House Majority Leader Eric Cantor, in a speech Saturday, compared the current immigration debate in the United States to the experience Jews have had for millenniums.
"As a people for thousands and thousands of years, [we] didn’t belong anywhere," Cantor said of his Jewish brethren, speaking at a Jewish center in New York City. "We didn’t have a homeland — a couple of thousands of years exiled from the land of the Israel," Breitbart reports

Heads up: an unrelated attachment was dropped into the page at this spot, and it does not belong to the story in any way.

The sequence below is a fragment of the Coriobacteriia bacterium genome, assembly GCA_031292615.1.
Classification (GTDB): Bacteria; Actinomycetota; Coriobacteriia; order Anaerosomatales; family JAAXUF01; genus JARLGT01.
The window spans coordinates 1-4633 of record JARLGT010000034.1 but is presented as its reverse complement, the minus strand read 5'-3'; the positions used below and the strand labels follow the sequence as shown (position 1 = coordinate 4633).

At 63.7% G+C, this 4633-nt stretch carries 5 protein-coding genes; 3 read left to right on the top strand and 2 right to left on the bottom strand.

That instilled a sense of longing to belong somewhere, he said. And the United States answered the call.
"This country was the first country, . . . always there with a helping hand," Cantor said. "This country, and first by President George Washington, took a stand to say the Jews will be welcomed as citizens, full citizens, equal citizens of this country.”
Cantor cited Washington’s letter to the Hebrew Congregation of Newport, R.I., the country's oldest synagogue. Washington told the synagogue members, in Cantor's words, "The U.S. government [would] provide no support for bigotry or assistance to persecution. Essentially, that does put a marker down about what our country is about."
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